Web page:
- College academy or seminary with or without grounds.
- Parochial Hall.
- Burial Ground.
The method of exercise of this power is by Deed of Memorandum and Choice of Appointment as shown below. The appointment under a “Memorandum and choice of appointment” is not completed until six months after the date of such memorandum. (See section 6 of Act of 1890.)
MEMORANDUM of the choice and appointment of new trustees of the …………. situate in the parish of ………, in the county of ……………, at a meeting duly convened and held for that purpose on the ……….. day of ………… 19…..,A.B. of ……….., chairman.
Names and descriptions of all the trustees on the constitution or last appointment of trustees, made the ……… day of
-C. D. etc. (Names and descriptions of all the trustees in whom the said …………………. and premises now becomes legally vested)
First – Old continuing trustees
– E. F etc.
Second – New trustees now chosen and appointed:
– G. H etc.
Dated this ………….. day of
Signed, sealed, and delivered by the said A B ……………, as chairman of the said meeting, at and in the presence of the said meeting, on the day and year aforesaid, in the presence of …………………
Charities Act 1973: Appointment of Trustees
Section 14 of the Charities Act, 1973 [No.13 of 1973], gives the Charities Regulatory Authority, (previously the Commissioners of Charitable Donations and Bequests for Ireland), power to appoint trustees for any charity and by order to vest the property of such charity in such trustees for such estate as the order directs. On lodgement of a copy order under the seal of the Charities Regulatory Authority and payment of the prescribed fees, the person or persons in whom the land is vested are to be registered as owner(s). If the property of the charity being vested is a charge, the lodgement of the copy order has a like effect taking into account the nature of the ownership of a charge.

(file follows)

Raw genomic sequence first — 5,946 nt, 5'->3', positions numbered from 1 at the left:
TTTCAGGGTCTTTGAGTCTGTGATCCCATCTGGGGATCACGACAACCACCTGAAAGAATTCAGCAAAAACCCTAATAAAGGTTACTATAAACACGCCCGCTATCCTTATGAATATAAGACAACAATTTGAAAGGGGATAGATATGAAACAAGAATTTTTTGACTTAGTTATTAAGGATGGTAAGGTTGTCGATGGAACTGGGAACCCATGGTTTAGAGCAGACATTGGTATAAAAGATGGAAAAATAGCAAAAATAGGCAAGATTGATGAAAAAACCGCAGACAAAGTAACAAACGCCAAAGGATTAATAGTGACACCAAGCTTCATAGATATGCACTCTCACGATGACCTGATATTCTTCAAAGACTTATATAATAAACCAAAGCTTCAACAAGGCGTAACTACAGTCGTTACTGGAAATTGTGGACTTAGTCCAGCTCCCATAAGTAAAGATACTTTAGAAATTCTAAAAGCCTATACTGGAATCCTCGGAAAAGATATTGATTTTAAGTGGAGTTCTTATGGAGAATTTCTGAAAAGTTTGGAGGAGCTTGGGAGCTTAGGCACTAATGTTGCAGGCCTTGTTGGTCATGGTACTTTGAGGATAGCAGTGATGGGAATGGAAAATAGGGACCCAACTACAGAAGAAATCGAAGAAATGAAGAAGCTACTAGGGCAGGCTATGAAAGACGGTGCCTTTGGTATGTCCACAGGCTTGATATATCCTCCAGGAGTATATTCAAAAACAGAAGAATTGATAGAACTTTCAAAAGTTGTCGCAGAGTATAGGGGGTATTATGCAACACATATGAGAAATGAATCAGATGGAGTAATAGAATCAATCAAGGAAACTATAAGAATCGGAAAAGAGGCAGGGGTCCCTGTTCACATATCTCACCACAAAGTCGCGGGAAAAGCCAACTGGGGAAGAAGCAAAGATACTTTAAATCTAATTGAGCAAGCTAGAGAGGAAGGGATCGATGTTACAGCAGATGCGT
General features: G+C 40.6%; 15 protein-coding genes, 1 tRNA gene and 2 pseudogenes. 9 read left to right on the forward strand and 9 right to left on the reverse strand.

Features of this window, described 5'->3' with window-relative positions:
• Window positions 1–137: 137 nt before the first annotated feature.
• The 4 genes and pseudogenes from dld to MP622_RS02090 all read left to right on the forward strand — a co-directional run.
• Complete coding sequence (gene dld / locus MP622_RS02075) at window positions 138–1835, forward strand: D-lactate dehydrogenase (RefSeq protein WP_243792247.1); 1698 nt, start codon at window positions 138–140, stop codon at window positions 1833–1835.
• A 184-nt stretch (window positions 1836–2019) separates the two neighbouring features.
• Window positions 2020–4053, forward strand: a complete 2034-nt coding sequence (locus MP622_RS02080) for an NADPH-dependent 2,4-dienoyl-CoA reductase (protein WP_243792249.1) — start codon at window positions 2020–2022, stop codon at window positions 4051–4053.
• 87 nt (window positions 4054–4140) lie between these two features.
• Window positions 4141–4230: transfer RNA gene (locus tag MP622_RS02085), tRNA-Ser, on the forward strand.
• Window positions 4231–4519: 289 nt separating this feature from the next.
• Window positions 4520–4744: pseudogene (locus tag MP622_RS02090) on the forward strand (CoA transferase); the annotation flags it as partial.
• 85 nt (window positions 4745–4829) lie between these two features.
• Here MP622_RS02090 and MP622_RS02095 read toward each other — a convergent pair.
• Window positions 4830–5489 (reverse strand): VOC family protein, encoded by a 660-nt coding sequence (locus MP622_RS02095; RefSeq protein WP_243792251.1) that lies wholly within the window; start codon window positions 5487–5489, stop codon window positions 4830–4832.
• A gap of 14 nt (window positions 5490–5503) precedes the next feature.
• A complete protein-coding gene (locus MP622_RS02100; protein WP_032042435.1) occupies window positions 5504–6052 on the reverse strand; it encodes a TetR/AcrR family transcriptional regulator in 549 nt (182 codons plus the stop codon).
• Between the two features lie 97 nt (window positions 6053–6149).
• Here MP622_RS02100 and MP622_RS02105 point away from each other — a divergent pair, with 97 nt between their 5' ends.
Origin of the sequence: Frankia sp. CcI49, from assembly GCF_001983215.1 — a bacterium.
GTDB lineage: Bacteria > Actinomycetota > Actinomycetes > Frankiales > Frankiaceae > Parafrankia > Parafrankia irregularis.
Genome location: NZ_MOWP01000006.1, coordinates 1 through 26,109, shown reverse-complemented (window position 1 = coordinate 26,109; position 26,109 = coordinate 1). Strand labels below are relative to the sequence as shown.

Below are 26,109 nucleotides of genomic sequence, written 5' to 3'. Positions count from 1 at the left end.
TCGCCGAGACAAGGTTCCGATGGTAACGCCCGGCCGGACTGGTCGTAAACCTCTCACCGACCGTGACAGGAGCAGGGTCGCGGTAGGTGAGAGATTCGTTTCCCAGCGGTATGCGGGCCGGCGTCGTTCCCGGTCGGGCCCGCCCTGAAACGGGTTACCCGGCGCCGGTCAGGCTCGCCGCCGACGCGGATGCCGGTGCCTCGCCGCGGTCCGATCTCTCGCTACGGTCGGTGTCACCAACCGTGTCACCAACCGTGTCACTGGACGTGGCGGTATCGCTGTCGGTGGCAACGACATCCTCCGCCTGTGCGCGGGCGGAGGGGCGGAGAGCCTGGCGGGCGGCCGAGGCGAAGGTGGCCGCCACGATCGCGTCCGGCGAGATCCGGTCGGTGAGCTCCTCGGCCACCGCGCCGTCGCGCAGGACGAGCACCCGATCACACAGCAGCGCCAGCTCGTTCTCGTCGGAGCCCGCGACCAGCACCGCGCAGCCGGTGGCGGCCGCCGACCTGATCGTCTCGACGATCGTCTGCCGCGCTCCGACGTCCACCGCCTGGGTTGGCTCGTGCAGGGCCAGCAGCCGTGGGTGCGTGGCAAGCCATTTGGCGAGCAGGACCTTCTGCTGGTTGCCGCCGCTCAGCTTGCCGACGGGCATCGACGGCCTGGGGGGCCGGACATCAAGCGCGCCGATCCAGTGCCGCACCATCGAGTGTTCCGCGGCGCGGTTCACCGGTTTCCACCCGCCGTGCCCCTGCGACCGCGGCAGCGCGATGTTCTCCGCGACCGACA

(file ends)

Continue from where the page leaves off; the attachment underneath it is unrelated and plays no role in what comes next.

It is to be noted that the powers of a trustee appointed under this Section are retrospective as if s/he had been appointed by the instrument creating the trust.
Establishment of Trustees as body corporate
The Charities Regulatory Authority is given power under section 2 and section 3 of the Charities Act, 1973 [No.13 of 1973], to frame a scheme, under its seal, establishing the trustees of a charity as a body corporate and vesting the property of the charity in that body. The date of vesting is the “operative date”, that is, the date specified in the order as that on which the scheme is to come into operation.
The Land Registry is required by section 3 (2) of the Charities Act, 1973 [No.13 of 1973], to register the Body Corporate as owner in the appropriate register on production of a copy of the Scheme under the seal of the Charities Regulatory Authority and on payment of the prescribed fees.
The following practice should be followed:
- Where the trustees who made application for the framing of the scheme are the registered full owners of the property in question, the body corporate established by the Scheme should be registered as full owner of the property, on production of a copy of the scheme under the seal of the Charities Regulatory Authority. The date of the registration is the “operative date” (as explained above).